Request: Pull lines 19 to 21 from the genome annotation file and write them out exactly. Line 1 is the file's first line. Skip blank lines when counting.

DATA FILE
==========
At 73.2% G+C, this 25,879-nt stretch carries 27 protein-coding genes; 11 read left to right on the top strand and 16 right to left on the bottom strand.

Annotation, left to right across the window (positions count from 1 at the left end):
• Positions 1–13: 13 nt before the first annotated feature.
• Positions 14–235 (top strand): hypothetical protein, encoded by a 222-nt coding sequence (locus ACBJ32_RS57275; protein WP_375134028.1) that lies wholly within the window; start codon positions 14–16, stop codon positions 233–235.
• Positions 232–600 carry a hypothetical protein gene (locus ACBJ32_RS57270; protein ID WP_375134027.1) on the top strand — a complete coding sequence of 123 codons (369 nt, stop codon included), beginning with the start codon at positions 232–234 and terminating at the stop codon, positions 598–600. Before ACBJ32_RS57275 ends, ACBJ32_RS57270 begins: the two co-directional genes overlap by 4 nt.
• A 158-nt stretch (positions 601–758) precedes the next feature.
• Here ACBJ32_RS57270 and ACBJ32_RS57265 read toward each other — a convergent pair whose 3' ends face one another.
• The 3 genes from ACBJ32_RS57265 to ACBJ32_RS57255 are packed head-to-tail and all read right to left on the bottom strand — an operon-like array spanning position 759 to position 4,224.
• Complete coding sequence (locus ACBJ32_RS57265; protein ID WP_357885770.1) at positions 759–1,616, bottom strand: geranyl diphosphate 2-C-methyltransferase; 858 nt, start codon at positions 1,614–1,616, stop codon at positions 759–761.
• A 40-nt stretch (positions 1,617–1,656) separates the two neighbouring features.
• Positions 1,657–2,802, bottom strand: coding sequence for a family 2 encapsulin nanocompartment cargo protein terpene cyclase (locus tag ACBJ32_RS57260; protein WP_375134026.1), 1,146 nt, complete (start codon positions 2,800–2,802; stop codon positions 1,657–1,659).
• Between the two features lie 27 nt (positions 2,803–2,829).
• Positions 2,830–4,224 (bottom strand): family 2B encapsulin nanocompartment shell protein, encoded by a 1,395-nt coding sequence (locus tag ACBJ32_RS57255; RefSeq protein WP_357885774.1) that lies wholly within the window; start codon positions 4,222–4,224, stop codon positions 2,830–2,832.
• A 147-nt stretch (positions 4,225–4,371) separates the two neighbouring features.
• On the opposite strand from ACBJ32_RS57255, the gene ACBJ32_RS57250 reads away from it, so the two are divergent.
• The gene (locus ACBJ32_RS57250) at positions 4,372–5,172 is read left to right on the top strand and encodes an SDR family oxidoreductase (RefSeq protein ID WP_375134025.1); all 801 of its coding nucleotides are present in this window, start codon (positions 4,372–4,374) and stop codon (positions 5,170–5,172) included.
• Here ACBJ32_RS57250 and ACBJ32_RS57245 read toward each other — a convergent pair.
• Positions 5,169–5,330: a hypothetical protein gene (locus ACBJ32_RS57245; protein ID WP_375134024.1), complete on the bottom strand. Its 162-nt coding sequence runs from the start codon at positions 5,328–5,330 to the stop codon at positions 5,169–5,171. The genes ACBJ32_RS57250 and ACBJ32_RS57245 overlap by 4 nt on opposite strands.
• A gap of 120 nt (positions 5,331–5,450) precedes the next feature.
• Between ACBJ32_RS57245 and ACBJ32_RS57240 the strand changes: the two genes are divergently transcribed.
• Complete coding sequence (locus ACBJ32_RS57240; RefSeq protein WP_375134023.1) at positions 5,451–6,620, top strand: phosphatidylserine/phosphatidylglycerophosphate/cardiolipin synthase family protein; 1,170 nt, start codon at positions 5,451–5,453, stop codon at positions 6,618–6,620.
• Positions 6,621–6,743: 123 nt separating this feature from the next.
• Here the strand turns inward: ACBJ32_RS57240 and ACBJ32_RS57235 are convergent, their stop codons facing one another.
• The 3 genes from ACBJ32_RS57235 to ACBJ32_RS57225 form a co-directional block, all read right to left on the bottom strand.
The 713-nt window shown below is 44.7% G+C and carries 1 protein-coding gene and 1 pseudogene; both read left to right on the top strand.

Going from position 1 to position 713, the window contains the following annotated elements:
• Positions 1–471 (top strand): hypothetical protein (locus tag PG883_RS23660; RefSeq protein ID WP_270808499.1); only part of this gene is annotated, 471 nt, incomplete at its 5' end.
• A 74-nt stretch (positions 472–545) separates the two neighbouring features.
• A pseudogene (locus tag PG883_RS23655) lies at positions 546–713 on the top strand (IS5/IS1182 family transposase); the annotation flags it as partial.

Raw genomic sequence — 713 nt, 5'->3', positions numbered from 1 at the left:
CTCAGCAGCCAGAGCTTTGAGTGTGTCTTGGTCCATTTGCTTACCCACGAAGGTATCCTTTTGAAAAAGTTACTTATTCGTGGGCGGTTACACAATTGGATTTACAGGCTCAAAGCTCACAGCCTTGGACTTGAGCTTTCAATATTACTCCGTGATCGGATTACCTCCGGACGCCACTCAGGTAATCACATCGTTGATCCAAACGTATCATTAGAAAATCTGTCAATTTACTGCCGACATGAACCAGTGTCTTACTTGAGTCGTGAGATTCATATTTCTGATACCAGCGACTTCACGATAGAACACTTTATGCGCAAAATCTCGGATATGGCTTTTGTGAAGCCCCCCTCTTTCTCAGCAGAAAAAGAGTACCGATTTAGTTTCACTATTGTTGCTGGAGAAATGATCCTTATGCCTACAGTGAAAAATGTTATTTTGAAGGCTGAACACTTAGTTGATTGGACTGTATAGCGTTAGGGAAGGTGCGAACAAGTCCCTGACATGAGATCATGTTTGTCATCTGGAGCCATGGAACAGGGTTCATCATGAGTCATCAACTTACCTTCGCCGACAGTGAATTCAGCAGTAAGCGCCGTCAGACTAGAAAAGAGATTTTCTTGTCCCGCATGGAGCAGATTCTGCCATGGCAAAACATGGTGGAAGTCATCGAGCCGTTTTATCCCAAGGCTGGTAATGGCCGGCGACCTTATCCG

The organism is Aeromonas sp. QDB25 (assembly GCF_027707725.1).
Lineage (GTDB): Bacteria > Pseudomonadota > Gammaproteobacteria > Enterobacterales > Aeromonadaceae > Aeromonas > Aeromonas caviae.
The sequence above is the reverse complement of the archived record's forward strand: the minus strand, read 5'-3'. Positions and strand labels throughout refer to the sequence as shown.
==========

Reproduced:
• A gap of 120 nt (positions 5,331–5,450) precedes the next feature.
• Between ACBJ32_RS57245 and ACBJ32_RS57240 the strand changes: the two genes are divergently transcribed.
• Complete coding sequence (locus ACBJ32_RS57240; RefSeq protein WP_375134023.1) at positions 5,451–6,620, top strand: phosphatidylserine/phosphatidylglycerophosphate/cardiolipin synthase family protein; 1,170 nt, start codon at positions 5,451–5,453, stop codon at positions 6,618–6,620.